The game played quickly as there were no tied battles, and only 12 of the convoys drew opposition. Each player took the lead at one point. Keith had the early lead, but he was passed by Pat and then John. Paul was the leader at the halfway point (after ten convoys), but then his luck changed. John regained the lead, and on Round 14 after some table talk over SL 87, Pat helped John win the battle, so John gave Pat the Victorious as a spoil, which was more VPs than John took home. This illustrates the importance of table talk even in a Final, although the difference was not enough to change the outcome. Bill fated the Avenger during round 16, and by Round 18 Bill was in the lead with 21 VPs. Keith had the fewest VPs at this stage (15), so everyone was in contention as the last two convoys approached.
John chose Arctic QP 11 for the penultimate convoy (one VP, empty), called surface and played Zerstorer (Arctic-only card). This seemed like a reasonable call given that the previous battle (combined suit) had seen Admiral Tovey, King George V, Duke of York, and X Craft played, which was a sizable portion of the British surface force. John therefore expected a weak Allied defense, and he was risking little in his choice of convoy and play. However, I’ve said it before and I’ll say it again: Calling surface or combined late in the game is a great gamble, because it will draw out many large warships as possible spoils. Those spoils may not be yours unless you have a killer play, and those spoils may well determine the winner. John was only one VP behind Bill, and by calling surface he had summoned a big battle. On the other hand, I have no right to stand on this soapbox since I didn’t qualify for the semifinals, let alone the Final. Bill elected to stay out of this fight, but Paul supported John’s Zerstorer with Gneisenau. Keith played Renown to protect the convoy after assurance from Pat who then played Bomber Command to fate Gneisenau. This outcome gave Pat the lead by five going into the last convoy.
It was Bill’s call, and he chose HX 79 (1940), named sub as suit and played Hudson. Paul followed with U47, which is doubled against HX 79. Keith pitched his hand to replenish, hoping the 1940 battle might push into a second round. Pat played Achates (strength 3), which gave him the strongest Allied play. John was now the kingmaker: Paul’s doubled U47 was beating the Hudson and Achates, so if John played nothing Paul would gain seven VPs (convoy and two spoils). If John was tracking VPs around the table, he would know that doing this would put Paul in first place but leave him in third place. Alternatively, John could support the Allied victory and hope for a spoil by cementing Pat’s win. John played Scarborough, and Pat gave him the U47 as spoil, which was just enough to give John second place over Bill. Actually, Bill and John finished with the same score, but John had one more convoy VP. Similarly, Keith and Paul finished with the same score and the same number of convoy VPs, but Keith won fourth place by having won the earlier convoy. Paul had walked into the tournament on Heat 4, won two games in a row, and almost won the Final, so he should be proud of his fifth place.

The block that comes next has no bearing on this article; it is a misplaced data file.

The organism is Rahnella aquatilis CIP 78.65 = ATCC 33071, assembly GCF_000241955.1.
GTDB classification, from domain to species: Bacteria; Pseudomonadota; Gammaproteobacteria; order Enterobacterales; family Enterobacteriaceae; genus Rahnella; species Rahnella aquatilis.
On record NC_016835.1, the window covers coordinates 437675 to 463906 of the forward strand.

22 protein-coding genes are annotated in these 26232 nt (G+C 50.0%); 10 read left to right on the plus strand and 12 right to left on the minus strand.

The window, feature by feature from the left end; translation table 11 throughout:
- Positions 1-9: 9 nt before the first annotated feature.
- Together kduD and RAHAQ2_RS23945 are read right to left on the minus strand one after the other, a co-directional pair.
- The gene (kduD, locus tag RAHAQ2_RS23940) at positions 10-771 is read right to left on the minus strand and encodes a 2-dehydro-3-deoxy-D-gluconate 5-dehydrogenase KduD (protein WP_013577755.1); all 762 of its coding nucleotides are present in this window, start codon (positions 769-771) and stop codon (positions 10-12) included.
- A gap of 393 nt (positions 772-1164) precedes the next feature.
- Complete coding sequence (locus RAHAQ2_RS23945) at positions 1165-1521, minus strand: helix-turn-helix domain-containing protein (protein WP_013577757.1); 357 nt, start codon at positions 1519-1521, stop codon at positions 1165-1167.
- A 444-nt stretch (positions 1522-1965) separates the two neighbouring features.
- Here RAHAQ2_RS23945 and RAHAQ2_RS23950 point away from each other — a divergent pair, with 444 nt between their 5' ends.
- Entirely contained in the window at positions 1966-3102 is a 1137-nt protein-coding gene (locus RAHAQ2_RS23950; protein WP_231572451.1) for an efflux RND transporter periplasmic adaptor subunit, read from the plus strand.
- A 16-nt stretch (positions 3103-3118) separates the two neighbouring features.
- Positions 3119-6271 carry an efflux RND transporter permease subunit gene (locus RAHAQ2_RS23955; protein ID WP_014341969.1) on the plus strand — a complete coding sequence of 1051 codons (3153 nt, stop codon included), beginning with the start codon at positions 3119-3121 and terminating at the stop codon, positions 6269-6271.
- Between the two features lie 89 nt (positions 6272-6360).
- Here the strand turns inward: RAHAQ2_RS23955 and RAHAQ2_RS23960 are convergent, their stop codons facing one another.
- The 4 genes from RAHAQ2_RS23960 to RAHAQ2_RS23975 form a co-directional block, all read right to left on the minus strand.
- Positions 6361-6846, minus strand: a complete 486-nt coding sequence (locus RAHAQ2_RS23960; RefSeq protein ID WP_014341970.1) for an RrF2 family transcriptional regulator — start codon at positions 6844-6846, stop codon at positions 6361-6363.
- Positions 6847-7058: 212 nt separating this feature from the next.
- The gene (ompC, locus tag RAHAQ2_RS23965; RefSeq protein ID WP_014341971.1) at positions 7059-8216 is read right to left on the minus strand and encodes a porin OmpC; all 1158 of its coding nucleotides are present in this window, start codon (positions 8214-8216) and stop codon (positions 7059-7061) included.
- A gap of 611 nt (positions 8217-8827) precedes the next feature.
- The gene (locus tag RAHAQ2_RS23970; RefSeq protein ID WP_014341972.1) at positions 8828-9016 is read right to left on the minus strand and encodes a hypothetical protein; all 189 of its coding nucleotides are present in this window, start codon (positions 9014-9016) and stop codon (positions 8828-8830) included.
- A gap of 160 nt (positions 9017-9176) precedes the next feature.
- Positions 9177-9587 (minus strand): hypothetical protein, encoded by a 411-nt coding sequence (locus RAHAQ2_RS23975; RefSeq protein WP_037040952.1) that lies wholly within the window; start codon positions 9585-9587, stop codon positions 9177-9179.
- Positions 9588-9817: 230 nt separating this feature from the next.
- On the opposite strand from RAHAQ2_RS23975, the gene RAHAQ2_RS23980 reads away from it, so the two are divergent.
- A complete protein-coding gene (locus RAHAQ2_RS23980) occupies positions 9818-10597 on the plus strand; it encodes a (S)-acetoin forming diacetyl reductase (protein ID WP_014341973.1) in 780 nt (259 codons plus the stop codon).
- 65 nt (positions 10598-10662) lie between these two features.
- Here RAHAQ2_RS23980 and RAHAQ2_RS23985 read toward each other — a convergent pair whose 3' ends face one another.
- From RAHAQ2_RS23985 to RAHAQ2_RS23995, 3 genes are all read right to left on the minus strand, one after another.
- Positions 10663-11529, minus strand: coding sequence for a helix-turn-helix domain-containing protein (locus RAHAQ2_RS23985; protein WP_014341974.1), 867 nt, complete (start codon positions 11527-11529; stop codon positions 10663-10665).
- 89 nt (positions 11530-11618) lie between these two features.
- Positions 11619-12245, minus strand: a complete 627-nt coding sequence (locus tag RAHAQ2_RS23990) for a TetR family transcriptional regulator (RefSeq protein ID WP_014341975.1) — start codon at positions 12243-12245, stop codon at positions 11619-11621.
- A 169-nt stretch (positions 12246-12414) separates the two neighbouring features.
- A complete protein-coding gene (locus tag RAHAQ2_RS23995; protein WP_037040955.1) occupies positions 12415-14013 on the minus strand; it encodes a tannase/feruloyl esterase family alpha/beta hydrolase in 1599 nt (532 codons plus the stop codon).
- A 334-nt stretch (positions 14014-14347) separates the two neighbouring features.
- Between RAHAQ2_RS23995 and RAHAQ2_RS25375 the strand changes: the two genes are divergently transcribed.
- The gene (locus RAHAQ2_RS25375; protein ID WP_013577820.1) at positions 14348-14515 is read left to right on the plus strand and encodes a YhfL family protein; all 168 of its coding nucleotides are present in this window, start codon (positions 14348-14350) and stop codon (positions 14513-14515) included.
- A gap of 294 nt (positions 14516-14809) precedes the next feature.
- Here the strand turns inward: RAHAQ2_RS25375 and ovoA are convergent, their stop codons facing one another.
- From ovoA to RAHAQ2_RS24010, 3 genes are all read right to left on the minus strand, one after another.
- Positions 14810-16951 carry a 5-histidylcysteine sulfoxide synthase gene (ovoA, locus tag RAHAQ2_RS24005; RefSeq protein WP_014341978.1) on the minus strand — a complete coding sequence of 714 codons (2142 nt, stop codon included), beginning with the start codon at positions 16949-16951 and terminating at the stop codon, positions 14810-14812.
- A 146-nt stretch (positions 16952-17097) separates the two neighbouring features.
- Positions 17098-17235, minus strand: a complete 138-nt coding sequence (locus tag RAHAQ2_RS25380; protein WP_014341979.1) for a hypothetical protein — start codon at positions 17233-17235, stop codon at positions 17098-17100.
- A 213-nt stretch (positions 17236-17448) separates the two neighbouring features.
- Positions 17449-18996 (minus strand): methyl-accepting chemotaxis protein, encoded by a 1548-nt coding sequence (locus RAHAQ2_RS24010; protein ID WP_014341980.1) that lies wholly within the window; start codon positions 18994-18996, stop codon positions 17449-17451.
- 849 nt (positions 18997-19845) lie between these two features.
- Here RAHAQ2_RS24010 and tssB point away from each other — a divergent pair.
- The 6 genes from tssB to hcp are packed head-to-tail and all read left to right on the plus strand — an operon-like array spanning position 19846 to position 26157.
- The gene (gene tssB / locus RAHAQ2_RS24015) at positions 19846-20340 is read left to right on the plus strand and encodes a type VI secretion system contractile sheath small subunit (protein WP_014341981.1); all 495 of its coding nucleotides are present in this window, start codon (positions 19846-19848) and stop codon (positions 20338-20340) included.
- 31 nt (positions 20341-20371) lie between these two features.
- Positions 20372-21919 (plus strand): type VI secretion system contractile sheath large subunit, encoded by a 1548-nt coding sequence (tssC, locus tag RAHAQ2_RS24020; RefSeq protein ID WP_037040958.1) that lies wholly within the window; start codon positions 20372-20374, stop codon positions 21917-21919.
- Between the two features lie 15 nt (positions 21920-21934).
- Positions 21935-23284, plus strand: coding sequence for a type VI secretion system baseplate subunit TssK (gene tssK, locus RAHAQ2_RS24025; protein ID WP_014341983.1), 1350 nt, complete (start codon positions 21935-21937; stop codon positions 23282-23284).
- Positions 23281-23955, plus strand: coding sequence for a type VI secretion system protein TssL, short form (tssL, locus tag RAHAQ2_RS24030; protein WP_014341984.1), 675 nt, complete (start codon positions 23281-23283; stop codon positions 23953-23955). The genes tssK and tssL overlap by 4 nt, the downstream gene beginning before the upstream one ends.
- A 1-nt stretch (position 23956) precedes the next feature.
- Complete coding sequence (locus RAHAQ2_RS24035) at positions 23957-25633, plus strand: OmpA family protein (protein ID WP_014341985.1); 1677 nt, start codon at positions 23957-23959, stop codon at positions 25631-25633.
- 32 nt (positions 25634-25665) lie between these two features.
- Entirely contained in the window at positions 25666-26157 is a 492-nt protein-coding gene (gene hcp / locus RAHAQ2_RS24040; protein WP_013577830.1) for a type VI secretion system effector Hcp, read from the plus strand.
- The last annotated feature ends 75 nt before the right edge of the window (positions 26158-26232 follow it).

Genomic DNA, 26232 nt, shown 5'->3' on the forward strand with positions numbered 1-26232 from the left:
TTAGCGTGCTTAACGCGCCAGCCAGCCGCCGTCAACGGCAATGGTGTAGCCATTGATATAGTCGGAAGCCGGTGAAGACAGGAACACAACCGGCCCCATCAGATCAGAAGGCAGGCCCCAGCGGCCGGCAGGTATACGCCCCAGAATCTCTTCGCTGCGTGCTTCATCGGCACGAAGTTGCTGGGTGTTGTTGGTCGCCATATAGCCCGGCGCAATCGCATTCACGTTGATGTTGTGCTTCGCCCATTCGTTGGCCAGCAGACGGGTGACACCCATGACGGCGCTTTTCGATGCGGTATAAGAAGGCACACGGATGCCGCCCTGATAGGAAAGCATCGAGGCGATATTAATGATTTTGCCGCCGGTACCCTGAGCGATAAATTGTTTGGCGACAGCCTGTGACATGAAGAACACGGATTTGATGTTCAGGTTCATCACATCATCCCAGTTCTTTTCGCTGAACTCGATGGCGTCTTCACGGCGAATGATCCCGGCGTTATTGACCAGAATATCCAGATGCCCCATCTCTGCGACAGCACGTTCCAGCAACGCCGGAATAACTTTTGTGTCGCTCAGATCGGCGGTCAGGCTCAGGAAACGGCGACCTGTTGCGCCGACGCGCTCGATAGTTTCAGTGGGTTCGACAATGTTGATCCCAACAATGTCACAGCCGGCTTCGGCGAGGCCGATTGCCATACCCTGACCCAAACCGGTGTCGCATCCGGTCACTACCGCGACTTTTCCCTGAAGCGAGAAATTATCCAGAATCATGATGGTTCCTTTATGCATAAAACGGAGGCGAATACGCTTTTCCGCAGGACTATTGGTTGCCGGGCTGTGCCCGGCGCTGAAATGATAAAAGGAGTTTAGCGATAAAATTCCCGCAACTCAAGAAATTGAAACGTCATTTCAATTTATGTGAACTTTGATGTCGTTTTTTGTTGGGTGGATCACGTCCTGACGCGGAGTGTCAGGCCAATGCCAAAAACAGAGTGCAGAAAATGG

This was the second Atlantic Storm title for Pat, which puts him in the same class as John Coussis and Roy Gibson. He had a perfect run this year, winning all four games he played.
Thanks to all who opted to join us for fun in the Atlantic. Your laughter and camaraderie continue to make this tournament a fun event, year after year. Stay well, and I hope we can do it all again in 2017!